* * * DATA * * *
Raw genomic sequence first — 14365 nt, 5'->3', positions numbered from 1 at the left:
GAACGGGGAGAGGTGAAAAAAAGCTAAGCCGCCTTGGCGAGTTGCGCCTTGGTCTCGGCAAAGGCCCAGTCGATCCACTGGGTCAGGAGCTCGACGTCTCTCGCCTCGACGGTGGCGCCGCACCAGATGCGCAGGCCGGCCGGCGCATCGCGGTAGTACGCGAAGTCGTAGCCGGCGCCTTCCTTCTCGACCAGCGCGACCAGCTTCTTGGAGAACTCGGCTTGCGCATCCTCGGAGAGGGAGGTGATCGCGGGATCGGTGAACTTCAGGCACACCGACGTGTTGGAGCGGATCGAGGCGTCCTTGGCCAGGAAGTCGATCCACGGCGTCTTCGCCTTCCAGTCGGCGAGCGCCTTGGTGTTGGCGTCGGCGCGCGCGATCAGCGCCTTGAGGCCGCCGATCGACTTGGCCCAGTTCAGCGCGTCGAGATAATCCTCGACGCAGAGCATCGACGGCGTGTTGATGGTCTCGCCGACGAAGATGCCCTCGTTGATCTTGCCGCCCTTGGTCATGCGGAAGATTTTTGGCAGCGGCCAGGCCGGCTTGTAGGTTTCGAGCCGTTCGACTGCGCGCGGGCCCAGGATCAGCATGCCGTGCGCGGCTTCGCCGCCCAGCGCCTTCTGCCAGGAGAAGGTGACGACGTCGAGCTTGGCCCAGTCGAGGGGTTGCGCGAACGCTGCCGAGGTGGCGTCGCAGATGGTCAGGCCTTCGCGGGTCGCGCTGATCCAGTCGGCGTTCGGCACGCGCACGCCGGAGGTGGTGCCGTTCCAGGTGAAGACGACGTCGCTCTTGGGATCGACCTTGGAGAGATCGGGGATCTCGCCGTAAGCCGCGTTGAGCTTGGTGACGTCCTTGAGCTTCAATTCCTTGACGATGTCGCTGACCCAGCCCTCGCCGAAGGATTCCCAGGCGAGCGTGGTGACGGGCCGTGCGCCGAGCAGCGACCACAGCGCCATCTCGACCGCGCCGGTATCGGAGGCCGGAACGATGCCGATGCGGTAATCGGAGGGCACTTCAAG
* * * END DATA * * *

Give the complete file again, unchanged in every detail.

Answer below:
Raw genomic sequence first — 14365 nt, 5'->3', positions numbered from 1 at the left:
GAACGGGGAGAGGTGAAAAAAAGCTAAGCCGCCTTGGCGAGTTGCGCCTTGGTCTCGGCAAAGGCCCAGTCGATCCACTGGGTCAGGAGCTCGACGTCTCTCGCCTCGACGGTGGCGCCGCACCAGATGCGCAGGCCGGCCGGCGCATCGCGGTAGTACGCGAAGTCGTAGCCGGCGCCTTCCTTCTCGACCAGCGCGACCAGCTTCTTGGAGAACTCGGCTTGCGCATCCTCGGAGAGGGAGGTGATCGCGGGATCGGTGAACTTCAGGCACACCGACGTGTTGGAGCGGATCGAGGCGTCCTTGGCCAGGAAGTCGATCCACGGCGTCTTCGCCTTCCAGTCGGCGAGCGCCTTGGTGTTGGCGTCGGCGCGCGCGATCAGCGCCTTGAGGCCGCCGATCGACTTGGCCCAGTTCAGCGCGTCGAGATAATCCTCGACGCAGAGCATCGACGGCGTGTTGATGGTCTCGCCGACGAAGATGCCCTCGTTGATCTTGCCGCCCTTGGTCATGCGGAAGATTTTTGGCAGCGGCCAGGCCGGCTTGTAGGTTTCGAGCCGTTCGACTGCGCGCGGGCCCAGGATCAGCATGCCGTGCGCGGCTTCGCCGCCCAGCGCCTTCTGCCAGGAGAAGGTGACGACGTCGAGCTTGGCCCAGTCGAGGGGTTGCGCGAACGCTGCCGAGGTGGCGTCGCAGATGGTCAGGCCTTCGCGGGTCGCGCTGATCCAGTCGGCGTTCGGCACGCGCACGCCGGAGGTGGTGCCGTTCCAGGTGAAGACGACGTCGCTCTTGGGATCGACCTTGGAGAGATCGGGGATCTCGCCGTAAGCCGCGTTGAGCTTGGTGACGTCCTTGAGCTTCAATTCCTTGACGATGTCGCTGACCCAGCCCTCGCCGAAGGATTCCCAGGCGAGCGTGGTGACGGGCCGTGCGCCGAGCAGCGACCACAGCGCCATCTCGACCGCGCCGGTATCGGAGGCCGGAACGATGCCGATGCGGTAATCGGAGGGCACTTCAAG